By Hortonworks:

A storm is coming in the insurance industry, and it will rain information. To remain competitive, insurance companies must be ready to mine information for insights in innovative ways. They will rely increasingly on big data in insurance to reduce claims, create value for their customers, and help proactively monitor risks to minimize customer losses.

In the past, an insurance company might have used historical data to predict the cost of future property damage claims. Now, real-time weather and sensor data can alert the company to an impending storm, and within 72 hours it can marry that information with geographical data to determine the probability of snow, ice, or flooding in low-lying areas. In the locations determined to be risk areas, the company can identify customers who live in low-lying elevations or blizzard-prone areas, and use digital channels to warn them about property protection. The public relations department can proactively conduct interviews with local news stations to further increase public awareness. Thanks to this activity, the insurance company might avert a large proportion of insurance claimsfrom customers in those locales. It would save hundreds of thousands of dollars, make customers safer, and increase overall customer loyalty. That’s big data at work.

So how do insurance companies get beyond the old way of thinking and embrace this new mindset? It all comes down to connectivity and data processing. Insurance companies in the property and casualty field face a major opportunity as technology develops: they have more and more information on which to base their risk assessments. Internet-connected devices make it possible to gather more data than ever before about the state of property and its environment.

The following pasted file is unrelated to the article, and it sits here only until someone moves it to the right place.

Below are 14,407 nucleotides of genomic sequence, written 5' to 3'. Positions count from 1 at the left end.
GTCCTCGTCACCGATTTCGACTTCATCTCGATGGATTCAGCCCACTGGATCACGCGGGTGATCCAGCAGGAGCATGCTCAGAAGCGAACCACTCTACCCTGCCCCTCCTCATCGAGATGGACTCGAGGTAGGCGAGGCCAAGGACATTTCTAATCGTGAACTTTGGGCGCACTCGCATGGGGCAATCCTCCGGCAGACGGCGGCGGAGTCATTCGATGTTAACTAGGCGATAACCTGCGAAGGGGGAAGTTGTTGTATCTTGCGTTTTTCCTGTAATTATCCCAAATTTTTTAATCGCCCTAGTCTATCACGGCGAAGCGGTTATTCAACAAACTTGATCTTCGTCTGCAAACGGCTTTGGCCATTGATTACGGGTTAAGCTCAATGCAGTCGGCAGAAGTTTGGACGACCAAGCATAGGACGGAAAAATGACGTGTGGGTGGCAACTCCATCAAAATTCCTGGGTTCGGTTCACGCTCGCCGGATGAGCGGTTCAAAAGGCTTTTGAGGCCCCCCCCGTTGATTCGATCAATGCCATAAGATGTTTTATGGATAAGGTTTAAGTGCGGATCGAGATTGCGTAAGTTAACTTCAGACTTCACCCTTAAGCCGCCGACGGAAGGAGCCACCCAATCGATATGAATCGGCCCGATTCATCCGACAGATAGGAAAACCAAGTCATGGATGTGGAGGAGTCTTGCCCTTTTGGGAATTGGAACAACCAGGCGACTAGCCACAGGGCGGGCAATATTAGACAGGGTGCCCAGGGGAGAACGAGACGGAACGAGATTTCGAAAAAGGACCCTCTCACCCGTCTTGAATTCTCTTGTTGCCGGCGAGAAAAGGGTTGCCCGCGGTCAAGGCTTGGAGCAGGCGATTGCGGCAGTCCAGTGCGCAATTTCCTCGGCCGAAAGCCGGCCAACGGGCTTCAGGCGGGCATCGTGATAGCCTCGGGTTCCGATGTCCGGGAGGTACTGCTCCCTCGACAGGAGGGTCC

While insurance companies and brokers once relied on historical data for actuarial calculations, they can now draw on data sources that update by the second. This enables them to be more responsive in an increasingly volatile risk environment. Climate data used to be relatively stable, making it less important to monitor on an ongoing basis. Today, climate change is a clear and present risk for insurance companies, and changes must be monitored to predict future trends. Using big data, insurance companies can enhance weather information with data from countless environmental sensors to understand wind speed, barometric pressure, temperature, and changes in the jet stream.

On a different scale, the connected car is changing the way companies view automotive insurance. Vehicles today send thousands of data points to servers every second, detailing everything from their location to braking and their speed. In the future, vehicle-to-infrastructure solutions will communicate high-resolution road conditions—down to the pothole and puddle level—on a real-time basis. Insurance companies can use this data to make real-time decisions that manage risk, perhaps even using telematics and automated-driving technology to advise drivers on the least dangerous route to take.